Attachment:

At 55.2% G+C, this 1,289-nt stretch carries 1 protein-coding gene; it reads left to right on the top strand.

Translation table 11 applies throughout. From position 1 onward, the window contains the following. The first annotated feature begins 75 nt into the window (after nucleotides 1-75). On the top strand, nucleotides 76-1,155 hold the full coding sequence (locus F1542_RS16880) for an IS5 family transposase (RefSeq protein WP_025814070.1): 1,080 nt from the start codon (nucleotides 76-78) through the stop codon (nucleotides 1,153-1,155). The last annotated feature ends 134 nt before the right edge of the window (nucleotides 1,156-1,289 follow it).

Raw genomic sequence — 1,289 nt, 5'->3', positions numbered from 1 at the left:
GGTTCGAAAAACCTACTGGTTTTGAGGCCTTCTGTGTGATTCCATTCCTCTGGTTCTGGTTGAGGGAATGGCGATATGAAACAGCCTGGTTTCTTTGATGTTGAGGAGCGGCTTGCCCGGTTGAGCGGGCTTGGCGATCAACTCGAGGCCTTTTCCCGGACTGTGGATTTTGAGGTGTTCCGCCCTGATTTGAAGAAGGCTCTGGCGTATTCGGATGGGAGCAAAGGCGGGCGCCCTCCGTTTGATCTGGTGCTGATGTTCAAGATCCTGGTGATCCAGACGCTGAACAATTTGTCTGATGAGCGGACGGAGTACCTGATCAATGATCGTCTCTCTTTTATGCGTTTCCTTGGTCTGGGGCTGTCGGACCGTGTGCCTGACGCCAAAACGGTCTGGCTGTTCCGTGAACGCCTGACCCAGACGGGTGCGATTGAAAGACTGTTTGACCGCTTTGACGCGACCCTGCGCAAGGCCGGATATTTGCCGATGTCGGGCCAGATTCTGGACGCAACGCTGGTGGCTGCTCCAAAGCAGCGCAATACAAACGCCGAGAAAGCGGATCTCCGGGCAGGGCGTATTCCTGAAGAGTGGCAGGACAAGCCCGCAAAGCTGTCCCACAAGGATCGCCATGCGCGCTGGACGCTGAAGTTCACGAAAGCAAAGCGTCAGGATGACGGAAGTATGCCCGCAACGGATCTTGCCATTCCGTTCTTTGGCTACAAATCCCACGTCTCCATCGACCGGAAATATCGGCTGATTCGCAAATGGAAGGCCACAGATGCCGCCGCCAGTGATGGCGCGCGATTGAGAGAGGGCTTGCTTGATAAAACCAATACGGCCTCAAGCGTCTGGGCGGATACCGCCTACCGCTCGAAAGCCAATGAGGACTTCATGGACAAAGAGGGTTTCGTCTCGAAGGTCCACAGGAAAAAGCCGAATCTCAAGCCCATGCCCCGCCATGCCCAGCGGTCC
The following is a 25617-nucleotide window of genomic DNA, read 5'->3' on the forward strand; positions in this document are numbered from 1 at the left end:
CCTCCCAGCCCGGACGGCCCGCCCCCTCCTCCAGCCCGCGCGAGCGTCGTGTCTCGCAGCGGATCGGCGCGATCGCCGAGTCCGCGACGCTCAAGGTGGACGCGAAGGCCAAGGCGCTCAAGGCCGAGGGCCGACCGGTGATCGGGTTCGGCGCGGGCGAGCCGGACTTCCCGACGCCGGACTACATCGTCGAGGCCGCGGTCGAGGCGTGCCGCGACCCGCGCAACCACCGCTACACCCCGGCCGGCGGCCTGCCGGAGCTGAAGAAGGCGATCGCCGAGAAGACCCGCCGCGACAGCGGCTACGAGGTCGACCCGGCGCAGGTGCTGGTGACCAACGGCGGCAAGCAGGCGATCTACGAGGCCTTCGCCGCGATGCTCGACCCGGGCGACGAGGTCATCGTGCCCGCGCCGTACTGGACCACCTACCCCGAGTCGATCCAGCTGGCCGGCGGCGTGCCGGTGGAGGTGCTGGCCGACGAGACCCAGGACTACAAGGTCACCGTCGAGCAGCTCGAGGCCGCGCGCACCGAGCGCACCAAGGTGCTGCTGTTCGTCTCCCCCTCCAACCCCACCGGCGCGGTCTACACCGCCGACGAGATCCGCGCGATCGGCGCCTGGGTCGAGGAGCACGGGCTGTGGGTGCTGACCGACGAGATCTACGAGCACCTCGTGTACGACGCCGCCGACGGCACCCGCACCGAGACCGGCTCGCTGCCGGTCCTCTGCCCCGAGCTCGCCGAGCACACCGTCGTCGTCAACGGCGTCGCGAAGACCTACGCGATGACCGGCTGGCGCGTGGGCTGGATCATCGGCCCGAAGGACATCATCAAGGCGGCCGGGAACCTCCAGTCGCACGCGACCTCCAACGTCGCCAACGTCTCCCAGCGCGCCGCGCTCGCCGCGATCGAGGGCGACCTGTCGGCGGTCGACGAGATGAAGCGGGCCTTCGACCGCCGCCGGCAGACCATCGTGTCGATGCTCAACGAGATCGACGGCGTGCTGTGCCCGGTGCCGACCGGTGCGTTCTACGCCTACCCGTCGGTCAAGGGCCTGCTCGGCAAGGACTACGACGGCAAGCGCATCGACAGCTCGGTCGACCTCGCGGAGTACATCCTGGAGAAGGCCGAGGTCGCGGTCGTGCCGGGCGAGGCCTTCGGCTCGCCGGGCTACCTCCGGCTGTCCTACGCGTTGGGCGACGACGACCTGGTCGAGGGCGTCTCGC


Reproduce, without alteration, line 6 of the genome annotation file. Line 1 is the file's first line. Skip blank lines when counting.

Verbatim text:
CCTCCCAGCCCGGACGGCCCGCCCCCTCCTCCAGCCCGCGCGAGCGTCGTGTCTCGCAGCGGATCGGCGCGATCGCCGAGTCCGCGACGCTCAAGGTGGACGCGAAGGCCAAGGCGCTCAAGGCCGAGGGCCGACCGGTGATCGGGTTCGGCGCGGGCGAGCCGGACTTCCCGACGCCGGACTACATCGTCGAGGCCGCGGTCGAGGCGTGCCGCGACCCGCGCAACCACCGCTACACCCCGGCCGGCGGCCTGCCGGAGCTGAAGAAGGCGATCGCCGAGAAGACCCGCCGCGACAGCGGCTACGAGGTCGACCCGGCGCAGGTGCTGGTGACCAACGGCGGCAAGCAGGCGATCTACGAGGCCTTCGCCGCGATGCTCGACCCGGGCGACGAGGTCATCGTGCCCGCGCCGTACTGGACCACCTACCCCGAGTCGATCCAGCTGGCCGGCGGCGTGCCGGTGGAGGTGCTGGCCGACGAGACCCAGGACTACAAGGTCACCGTCGAGCAGCTCGAGGCCGCGCGCACCGAGCGCACCAAGGTGCTGCTGTTCGTCTCCCCCTCCAACCCCACCGGCGCGGTCTACACCGCCGACGAGATCCGCGCGATCGGCGCCTGGGTCGAGGAGCACGGGCTGTGGGTGCTGACCGACGAGATCTACGAGCACCTCGTGTACGACGCCGCCGACGGCACCCGCACCGAGACCGGCTCGCTGCCGGTCCTCTGCCCCGAGCTCGCCGAGCACACCGTCGTCGTCAACGGCGTCGCGAAGACCTACGCGATGACCGGCTGGCGCGTGGGCTGGATCATCGGCCCGAAGGACATCATCAAGGCGGCCGGGAACCTCCAGTCGCACGCGACCTCCAACGTCGCCAACGTCTCCCAGCGCGCCGCGCTCGCCGCGATCGAGGGCGACCTGTCGGCGGTCGACGAGATGAAGCGGGCCTTCGACCGCCGCCGGCAGACCATCGTGTCGATGCTCAACGAGATCGACGGCGTGCTGTGCCCGGTGCCGACCGGTGCGTTCTACGCCTACCCGTCGGTCAAGGGCCTGCTCGGCAAGGACTACGACGGCAAGCGCATCGACAGCTCGGTCGACCTCGCGGAGTACATCCTGGAGAAGGCCGAGGTCGCGGTCGTGCCGGGCGAGGCCTTCGGCTCGCCGGGCTACCTCCGGCTGTCCTACGCGTTGGGCGACGACGACCTGGTCGAGGGCGTCTCGC